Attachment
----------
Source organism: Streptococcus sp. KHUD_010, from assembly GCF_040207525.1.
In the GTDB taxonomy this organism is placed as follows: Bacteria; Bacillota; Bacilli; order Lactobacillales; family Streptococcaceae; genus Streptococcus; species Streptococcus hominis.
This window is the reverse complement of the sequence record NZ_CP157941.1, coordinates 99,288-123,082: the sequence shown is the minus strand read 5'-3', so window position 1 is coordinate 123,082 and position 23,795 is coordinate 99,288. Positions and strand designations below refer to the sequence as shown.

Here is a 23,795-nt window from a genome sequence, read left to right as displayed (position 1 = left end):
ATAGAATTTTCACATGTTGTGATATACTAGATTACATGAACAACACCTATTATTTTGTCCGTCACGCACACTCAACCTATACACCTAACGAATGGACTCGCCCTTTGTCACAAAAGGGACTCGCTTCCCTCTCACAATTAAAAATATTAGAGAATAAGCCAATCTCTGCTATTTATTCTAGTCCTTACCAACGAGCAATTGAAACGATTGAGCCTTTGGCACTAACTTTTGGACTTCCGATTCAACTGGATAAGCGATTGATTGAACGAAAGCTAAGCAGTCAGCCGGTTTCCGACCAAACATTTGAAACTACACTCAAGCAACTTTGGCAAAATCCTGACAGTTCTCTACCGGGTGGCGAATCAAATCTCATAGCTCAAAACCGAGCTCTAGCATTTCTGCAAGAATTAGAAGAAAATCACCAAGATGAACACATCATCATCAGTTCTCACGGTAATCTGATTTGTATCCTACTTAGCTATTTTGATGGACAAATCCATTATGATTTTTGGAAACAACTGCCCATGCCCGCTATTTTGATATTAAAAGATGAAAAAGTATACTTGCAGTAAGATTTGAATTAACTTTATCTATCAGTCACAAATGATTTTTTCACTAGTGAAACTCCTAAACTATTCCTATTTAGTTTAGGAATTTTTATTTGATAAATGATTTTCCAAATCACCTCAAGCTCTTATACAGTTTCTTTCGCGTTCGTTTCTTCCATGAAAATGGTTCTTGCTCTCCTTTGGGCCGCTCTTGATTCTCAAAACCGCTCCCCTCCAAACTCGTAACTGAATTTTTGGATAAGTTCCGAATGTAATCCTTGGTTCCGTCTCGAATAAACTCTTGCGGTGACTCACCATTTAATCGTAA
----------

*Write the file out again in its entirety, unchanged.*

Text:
Source organism: Streptococcus sp. KHUD_010, from assembly GCF_040207525.1.
In the GTDB taxonomy this organism is placed as follows: Bacteria; Bacillota; Bacilli; order Lactobacillales; family Streptococcaceae; genus Streptococcus; species Streptococcus hominis.
This window is the reverse complement of the sequence record NZ_CP157941.1, coordinates 99,288-123,082: the sequence shown is the minus strand read 5'-3', so window position 1 is coordinate 123,082 and position 23,795 is coordinate 99,288. Positions and strand designations below refer to the sequence as shown.

Here is a 23,795-nt window from a genome sequence, read left to right as displayed (position 1 = left end):
ATAGAATTTTCACATGTTGTGATATACTAGATTACATGAACAACACCTATTATTTTGTCCGTCACGCACACTCAACCTATACACCTAACGAATGGACTCGCCCTTTGTCACAAAAGGGACTCGCTTCCCTCTCACAATTAAAAATATTAGAGAATAAGCCAATCTCTGCTATTTATTCTAGTCCTTACCAACGAGCAATTGAAACGATTGAGCCTTTGGCACTAACTTTTGGACTTCCGATTCAACTGGATAAGCGATTGATTGAACGAAAGCTAAGCAGTCAGCCGGTTTCCGACCAAACATTTGAAACTACACTCAAGCAACTTTGGCAAAATCCTGACAGTTCTCTACCGGGTGGCGAATCAAATCTCATAGCTCAAAACCGAGCTCTAGCATTTCTGCAAGAATTAGAAGAAAATCACCAAGATGAACACATCATCATCAGTTCTCACGGTAATCTGATTTGTATCCTACTTAGCTATTTTGATGGACAAATCCATTATGATTTTTGGAAACAACTGCCCATGCCCGCTATTTTGATATTAAAAGATGAAAAAGTATACTTGCAGTAAGATTTGAATTAACTTTATCTATCAGTCACAAATGATTTTTTCACTAGTGAAACTCCTAAACTATTCCTATTTAGTTTAGGAATTTTTATTTGATAAATGATTTTCCAAATCACCTCAAGCTCTTATACAGTTTCTTTCGCGTTCGTTTCTTCCATGAAAATGGTTCTTGCTCTCCTTTGGGCCGCTCTTGATTCTCAAAACCGCTCCCCTCCAAACTCGTAACTGAATTTTTGGATAAGTTCCGAATGTAATCCTTGGTTCCGTCTCGAATAAACTCTTGCGGTGACTCACCATTTAATCGTAA